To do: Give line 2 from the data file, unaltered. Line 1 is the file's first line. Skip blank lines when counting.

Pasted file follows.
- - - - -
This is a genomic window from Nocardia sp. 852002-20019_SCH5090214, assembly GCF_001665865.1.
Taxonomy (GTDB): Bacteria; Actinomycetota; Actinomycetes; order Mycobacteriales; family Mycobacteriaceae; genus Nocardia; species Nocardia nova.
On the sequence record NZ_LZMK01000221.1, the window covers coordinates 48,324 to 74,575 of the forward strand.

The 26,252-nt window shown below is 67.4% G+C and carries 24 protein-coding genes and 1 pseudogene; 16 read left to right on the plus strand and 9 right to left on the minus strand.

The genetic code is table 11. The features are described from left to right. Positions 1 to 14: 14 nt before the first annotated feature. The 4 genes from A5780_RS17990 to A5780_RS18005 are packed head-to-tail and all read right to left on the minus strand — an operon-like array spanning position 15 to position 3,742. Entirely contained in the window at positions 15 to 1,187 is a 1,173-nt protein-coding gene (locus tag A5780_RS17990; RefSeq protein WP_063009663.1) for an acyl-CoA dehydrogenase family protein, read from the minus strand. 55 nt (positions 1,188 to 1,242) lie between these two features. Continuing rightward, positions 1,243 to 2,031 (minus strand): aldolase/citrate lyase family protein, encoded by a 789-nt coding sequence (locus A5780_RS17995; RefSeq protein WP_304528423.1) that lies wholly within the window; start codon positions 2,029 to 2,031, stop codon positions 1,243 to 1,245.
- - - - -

Taxonomy (GTDB): Bacteria; Actinomycetota; Actinomycetes; order Mycobacteriales; family Mycobacteriaceae; genus Nocardia; species Nocardia nova.